Prostate cancer researchers hail ‘hugely significant finding’
Scientists found some men’s tumours had a distinct genetic pattern.
A genetic test could help doctors identify prostate cancer patients who may benefit from immunotherapy, researchers say.
Scientists found tumours in a small group of men with an advanced form of the disease had a distinctive pattern of genetic changes.
The biological features of these tumours could mean they are more likely to respond to immunotherapy drugs such as pembrolizumab, according to a study published in journal Cell.
In the future, a test could help pick out men with these genetic changes so they can be considered for the treatment, the authors said.
A major trial earlier this month showed for the first time that immunotherapy could work in men with advanced prostate cancer.
Around one in 10 of these patients did not see their cancer grow after a year on pembrolizumab, according to research presented at the American Society of Clinical Oncology annual meeting in Chicago.
The new study, by scientists at The Institute of Cancer Research in London and University of Michigan in the US, suggests a genetic test could flag those likely to respond to the treatment.
Professor Johann de Bono, of the Institute of Cancer Research, said: “Immunotherapy works for a relatively small group of men with advanced prostate cancer – but when it works, it really works.
“If we can identify in advance who will benefit, then it should accelerate the passage of immunotherapy into routine use for patients.
“Our new study has revealed a distinct group of men with advanced prostate cancer whose tumours have biological features that could make them likely to respond to immunotherapy drugs such as pembrolizumab.”
Howard Soule, chief science officer at the Prostate Cancer Foundation, which part-funded the study, said it was a “hugely significant finding”.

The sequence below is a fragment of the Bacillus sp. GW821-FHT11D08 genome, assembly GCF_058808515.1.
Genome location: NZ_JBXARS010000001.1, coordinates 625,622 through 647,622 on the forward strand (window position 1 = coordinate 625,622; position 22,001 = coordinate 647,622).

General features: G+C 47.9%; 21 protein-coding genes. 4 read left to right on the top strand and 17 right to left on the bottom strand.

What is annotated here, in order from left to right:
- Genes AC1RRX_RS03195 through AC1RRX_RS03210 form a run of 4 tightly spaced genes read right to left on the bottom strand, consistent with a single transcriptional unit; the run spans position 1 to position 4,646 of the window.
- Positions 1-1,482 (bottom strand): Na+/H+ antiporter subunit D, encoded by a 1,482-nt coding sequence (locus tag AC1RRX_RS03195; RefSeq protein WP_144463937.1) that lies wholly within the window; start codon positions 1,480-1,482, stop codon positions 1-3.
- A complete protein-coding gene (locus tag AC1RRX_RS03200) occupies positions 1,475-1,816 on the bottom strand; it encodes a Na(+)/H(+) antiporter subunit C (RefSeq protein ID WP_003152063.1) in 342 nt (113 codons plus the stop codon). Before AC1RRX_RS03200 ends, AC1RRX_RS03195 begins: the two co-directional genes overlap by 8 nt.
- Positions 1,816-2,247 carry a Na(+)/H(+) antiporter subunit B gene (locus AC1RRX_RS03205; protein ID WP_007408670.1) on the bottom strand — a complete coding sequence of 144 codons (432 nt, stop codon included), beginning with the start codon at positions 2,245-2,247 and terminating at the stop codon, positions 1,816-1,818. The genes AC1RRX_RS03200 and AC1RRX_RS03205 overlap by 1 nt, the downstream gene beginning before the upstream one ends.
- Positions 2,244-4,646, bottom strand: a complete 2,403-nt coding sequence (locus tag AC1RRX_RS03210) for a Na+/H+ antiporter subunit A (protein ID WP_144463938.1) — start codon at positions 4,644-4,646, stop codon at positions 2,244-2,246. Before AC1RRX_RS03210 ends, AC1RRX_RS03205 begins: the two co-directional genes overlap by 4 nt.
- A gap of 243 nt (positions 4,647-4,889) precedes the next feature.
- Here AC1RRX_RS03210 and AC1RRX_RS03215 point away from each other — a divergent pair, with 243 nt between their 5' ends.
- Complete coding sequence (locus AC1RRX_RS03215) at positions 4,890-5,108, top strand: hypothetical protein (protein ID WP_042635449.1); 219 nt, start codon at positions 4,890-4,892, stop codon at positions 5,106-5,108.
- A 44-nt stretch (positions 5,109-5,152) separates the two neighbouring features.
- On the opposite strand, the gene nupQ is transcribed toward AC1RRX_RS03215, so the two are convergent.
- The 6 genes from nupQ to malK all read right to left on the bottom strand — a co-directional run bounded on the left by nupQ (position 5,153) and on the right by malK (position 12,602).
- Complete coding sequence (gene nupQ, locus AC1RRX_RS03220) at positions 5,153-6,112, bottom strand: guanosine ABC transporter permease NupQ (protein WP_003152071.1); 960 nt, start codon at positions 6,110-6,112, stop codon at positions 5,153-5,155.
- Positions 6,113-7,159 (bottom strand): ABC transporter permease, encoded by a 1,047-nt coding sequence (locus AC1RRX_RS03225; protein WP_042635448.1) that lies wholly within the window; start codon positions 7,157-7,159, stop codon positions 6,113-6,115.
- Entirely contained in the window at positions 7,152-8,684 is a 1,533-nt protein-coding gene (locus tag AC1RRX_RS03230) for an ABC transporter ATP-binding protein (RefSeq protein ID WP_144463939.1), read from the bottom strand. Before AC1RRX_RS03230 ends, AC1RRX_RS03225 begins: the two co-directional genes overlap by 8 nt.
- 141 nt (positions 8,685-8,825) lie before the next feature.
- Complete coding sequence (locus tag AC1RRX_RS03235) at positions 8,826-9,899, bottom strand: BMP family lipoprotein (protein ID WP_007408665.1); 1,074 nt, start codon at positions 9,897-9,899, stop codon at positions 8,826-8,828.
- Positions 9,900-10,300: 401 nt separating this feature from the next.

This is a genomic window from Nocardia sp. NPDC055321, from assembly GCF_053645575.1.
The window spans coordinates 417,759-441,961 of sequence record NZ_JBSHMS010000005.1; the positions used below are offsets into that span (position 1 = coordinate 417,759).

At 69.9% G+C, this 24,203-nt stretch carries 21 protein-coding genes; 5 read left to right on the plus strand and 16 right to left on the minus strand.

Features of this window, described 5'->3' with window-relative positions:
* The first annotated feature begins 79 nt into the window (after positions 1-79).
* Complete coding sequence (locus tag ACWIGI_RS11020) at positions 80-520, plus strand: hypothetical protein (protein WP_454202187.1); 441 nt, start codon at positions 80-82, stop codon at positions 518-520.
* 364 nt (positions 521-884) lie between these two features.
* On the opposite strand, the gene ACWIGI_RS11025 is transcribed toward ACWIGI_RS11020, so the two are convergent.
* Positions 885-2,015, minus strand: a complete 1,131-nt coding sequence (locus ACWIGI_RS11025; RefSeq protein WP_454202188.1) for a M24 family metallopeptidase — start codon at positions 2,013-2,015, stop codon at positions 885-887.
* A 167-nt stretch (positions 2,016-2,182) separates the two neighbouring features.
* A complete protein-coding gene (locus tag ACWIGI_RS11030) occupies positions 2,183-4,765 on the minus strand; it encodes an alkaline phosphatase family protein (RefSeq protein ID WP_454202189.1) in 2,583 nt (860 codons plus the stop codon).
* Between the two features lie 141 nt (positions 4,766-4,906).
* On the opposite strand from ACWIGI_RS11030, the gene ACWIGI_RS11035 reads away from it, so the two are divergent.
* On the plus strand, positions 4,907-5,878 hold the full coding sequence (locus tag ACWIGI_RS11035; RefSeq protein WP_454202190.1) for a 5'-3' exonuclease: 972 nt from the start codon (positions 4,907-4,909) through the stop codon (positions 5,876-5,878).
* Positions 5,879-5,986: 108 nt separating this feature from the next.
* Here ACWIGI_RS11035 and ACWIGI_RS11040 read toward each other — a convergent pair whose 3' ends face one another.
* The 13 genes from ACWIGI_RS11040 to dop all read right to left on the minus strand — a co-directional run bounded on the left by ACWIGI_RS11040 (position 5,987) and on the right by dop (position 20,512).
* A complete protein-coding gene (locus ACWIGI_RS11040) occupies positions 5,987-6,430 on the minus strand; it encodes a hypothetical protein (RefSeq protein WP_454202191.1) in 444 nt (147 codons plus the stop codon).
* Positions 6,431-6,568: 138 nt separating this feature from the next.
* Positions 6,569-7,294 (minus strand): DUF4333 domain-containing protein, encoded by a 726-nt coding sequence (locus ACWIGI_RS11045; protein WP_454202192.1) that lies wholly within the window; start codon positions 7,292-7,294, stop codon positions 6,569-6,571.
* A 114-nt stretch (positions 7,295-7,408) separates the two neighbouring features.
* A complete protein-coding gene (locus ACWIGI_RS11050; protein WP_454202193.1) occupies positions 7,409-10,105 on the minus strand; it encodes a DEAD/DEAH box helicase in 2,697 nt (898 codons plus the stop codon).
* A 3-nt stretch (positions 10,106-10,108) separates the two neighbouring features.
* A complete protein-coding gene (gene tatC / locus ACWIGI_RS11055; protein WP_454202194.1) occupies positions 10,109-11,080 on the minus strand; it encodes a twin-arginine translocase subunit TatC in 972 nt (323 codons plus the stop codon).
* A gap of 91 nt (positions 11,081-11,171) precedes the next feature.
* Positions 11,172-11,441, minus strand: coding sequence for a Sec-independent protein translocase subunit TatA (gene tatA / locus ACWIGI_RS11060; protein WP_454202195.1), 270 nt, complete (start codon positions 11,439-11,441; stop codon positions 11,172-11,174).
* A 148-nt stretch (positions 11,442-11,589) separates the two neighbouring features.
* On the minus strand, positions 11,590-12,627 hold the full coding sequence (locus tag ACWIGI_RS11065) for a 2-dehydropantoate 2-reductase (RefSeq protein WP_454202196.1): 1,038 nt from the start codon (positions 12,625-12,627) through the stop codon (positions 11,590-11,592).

Researchers analysed tumour DNA from 360 men with advanced prostate cancer.
They found the tumours of 7% of these men were missing both copies of a gene called CDK12.
Tumours with this genetic profile contained a higher number of immune cells than other forms of prostate cancer, and had a higher number of protein fragments on their surface which flag tumour cells to the immune system.
Tumours with these characteristics often respond better to immunotherapy, the researchers said, possibly because the immune system had early warning of foreign cancer cells.
A small pilot study in the US found two out of four men with advanced prostate cancer whose tumours had CDK12-linked genetic changes responded well to pembrolizumab.
Professor de Bono said: “We now need larger clinical studies to further study the benefit of immunotherapy in this group of patients.
“In the future, a genetic test could help pick out men with this particular set of genetic changes, so that they can be considered for immunotherapy.”
Immunotherapy drugs work by stimulating the immune system to recognise and fight the cancer, and are already used to treat some advanced cancers, including lung and melanoma.
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